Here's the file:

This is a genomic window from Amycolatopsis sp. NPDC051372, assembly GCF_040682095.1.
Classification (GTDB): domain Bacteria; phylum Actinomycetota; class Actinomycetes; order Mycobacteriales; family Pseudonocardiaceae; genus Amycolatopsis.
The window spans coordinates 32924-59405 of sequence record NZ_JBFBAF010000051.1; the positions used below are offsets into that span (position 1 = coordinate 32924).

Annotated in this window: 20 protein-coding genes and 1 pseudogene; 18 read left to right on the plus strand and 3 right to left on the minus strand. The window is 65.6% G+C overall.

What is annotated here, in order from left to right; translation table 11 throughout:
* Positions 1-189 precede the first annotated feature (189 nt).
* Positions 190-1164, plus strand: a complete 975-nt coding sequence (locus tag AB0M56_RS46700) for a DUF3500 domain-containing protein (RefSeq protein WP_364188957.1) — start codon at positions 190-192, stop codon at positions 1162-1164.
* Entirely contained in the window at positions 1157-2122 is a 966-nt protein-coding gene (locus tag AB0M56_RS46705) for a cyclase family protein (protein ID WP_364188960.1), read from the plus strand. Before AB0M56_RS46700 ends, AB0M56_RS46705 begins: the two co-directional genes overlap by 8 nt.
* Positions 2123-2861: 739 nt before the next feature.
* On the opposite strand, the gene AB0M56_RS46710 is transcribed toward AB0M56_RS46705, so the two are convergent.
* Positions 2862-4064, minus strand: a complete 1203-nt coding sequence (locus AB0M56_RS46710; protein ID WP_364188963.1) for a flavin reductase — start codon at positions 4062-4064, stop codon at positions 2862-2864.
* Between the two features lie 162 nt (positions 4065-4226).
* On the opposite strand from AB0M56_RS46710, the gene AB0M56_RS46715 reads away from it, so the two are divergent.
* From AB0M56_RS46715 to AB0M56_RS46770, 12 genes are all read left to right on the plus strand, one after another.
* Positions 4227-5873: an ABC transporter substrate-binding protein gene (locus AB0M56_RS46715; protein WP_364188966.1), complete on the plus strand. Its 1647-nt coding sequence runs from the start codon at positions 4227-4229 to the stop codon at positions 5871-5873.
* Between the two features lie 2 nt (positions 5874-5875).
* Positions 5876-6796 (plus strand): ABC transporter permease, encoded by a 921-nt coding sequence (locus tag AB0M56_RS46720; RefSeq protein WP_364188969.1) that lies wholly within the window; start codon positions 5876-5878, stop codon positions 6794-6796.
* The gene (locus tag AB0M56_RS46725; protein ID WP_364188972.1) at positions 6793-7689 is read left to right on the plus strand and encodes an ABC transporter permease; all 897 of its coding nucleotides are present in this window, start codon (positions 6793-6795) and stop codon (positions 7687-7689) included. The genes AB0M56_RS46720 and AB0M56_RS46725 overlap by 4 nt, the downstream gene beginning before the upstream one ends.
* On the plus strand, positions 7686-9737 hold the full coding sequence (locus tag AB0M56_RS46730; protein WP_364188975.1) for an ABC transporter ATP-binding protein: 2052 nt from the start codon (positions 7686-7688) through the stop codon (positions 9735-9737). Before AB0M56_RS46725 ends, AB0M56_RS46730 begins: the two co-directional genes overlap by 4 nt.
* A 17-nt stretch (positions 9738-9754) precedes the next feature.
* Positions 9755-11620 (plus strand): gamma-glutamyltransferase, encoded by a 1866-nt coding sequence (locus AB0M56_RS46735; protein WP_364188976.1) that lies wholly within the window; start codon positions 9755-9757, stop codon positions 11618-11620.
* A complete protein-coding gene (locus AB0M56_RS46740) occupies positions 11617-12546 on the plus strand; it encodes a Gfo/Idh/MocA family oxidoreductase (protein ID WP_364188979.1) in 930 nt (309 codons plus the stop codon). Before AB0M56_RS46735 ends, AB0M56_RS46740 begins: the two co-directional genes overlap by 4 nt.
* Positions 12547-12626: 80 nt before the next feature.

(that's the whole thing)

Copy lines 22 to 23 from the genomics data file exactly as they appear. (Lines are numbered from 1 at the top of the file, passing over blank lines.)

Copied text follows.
* A complete protein-coding gene (locus AB0M56_RS46740) occupies positions 11617-12546 on the plus strand; it encodes a Gfo/Idh/MocA family oxidoreductase (protein ID WP_364188979.1) in 930 nt (309 codons plus the stop codon). Before AB0M56_RS46735 ends, AB0M56_RS46740 begins: the two co-directional genes overlap by 4 nt.
* Positions 12547-12626: 80 nt before the next feature.